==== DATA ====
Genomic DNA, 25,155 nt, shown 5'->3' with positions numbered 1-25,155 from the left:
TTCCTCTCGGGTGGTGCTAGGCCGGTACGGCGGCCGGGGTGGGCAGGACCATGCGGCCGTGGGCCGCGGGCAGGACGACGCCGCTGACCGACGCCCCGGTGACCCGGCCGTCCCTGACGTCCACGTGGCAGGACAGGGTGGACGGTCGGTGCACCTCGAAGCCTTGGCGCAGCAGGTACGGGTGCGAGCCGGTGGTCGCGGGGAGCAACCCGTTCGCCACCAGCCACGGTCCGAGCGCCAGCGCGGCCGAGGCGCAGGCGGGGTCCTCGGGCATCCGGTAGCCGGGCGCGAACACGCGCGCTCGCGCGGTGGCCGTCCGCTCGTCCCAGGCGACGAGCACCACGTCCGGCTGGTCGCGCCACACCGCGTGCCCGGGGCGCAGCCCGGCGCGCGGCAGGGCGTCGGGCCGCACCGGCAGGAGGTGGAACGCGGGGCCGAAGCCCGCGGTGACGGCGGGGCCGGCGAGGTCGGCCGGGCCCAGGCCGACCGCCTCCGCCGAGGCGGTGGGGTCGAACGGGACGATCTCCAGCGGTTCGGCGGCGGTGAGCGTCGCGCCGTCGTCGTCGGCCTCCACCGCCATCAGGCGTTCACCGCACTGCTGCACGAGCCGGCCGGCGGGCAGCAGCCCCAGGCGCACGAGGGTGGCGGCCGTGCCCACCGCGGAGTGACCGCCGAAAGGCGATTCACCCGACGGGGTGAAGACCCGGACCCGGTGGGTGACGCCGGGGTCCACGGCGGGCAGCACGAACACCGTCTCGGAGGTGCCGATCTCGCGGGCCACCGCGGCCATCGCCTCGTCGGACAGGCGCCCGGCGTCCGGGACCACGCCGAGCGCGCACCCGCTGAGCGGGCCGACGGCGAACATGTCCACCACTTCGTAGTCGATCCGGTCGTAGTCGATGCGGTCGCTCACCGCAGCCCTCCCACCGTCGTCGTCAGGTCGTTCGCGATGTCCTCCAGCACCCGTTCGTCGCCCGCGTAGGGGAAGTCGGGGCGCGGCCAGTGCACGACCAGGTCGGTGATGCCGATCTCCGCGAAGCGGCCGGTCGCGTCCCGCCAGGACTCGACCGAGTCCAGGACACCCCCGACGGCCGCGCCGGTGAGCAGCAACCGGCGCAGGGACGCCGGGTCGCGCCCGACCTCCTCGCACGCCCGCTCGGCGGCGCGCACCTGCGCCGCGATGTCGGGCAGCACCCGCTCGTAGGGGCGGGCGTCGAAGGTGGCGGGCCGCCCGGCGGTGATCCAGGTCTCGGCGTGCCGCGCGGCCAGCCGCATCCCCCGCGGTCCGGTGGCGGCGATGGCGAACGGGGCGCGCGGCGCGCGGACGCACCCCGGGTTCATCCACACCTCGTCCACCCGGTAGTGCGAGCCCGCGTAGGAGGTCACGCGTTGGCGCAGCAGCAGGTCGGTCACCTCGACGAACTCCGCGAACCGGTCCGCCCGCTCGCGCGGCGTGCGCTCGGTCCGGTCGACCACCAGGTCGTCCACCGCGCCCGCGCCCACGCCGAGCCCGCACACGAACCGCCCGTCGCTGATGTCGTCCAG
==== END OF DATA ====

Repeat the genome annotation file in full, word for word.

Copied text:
Genomic DNA, 25,155 nt, shown 5'->3' with positions numbered 1-25,155 from the left:
TTCCTCTCGGGTGGTGCTAGGCCGGTACGGCGGCCGGGGTGGGCAGGACCATGCGGCCGTGGGCCGCGGGCAGGACGACGCCGCTGACCGACGCCCCGGTGACCCGGCCGTCCCTGACGTCCACGTGGCAGGACAGGGTGGACGGTCGGTGCACCTCGAAGCCTTGGCGCAGCAGGTACGGGTGCGAGCCGGTGGTCGCGGGGAGCAACCCGTTCGCCACCAGCCACGGTCCGAGCGCCAGCGCGGCCGAGGCGCAGGCGGGGTCCTCGGGCATCCGGTAGCCGGGCGCGAACACGCGCGCTCGCGCGGTGGCCGTCCGCTCGTCCCAGGCGACGAGCACCACGTCCGGCTGGTCGCGCCACACCGCGTGCCCGGGGCGCAGCCCGGCGCGCGGCAGGGCGTCGGGCCGCACCGGCAGGAGGTGGAACGCGGGGCCGAAGCCCGCGGTGACGGCGGGGCCGGCGAGGTCGGCCGGGCCCAGGCCGACCGCCTCCGCCGAGGCGGTGGGGTCGAACGGGACGATCTCCAGCGGTTCGGCGGCGGTGAGCGTCGCGCCGTCGTCGTCGGCCTCCACCGCCATCAGGCGTTCACCGCACTGCTGCACGAGCCGGCCGGCGGGCAGCAGCCCCAGGCGCACGAGGGTGGCGGCCGTGCCCACCGCGGAGTGACCGCCGAAAGGCGATTCACCCGACGGGGTGAAGACCCGGACCCGGTGGGTGACGCCGGGGTCCACGGCGGGCAGCACGAACACCGTCTCGGAGGTGCCGATCTCGCGGGCCACCGCGGCCATCGCCTCGTCGGACAGGCGCCCGGCGTCCGGGACCACGCCGAGCGCGCACCCGCTGAGCGGGCCGACGGCGAACATGTCCACCACTTCGTAGTCGATCCGGTCGTAGTCGATGCGGTCGCTCACCGCAGCCCTCCCACCGTCGTCGTCAGGTCGTTCGCGATGTCCTCCAGCACCCGTTCGTCGCCCGCGTAGGGGAAGTCGGGGCGCGGCCAGTGCACGACCAGGTCGGTGATGCCGATCTCCGCGAAGCGGCCGGTCGCGTCCCGCCAGGACTCGACCGAGTCCAGGACACCCCCGACGGCCGCGCCGGTGAGCAGCAACCGGCGCAGGGACGCCGGGTCGCGCCCGACCTCCTCGCACGCCCGCTCGGCGGCGCGCACCTGCGCCGCGATGTCGGGCAGCACCCGCTCGTAGGGGCGGGCGTCGAAGGTGGCGGGCCGCCCGGCGGTGATCCAGGTCTCGGCGTGCCGCGCGGCCAGCCGCATCCCCCGCGGTCCGGTGGCGGCGATGGCGAACGGGGCGCGCGGCGCGCGGACGCACCCCGGGTTCATCCACACCTCGTCCACCCGGTAGTGCGAGCCCGCGTAGGAGGTCACGCGTTGGCGCAGCAGCAGGTCGGTCACCTCGACGAACTCCGCGAACCGGTCCGCCCGCTCGCGCGGCGTGCGCTCGGTCCGGTCGACCACCAGGTCGTCCACCGCGCCCGCGCCCACGCCGAGCCCGCACACGAACCGCCCGTCGCTGATGTCGTCCAG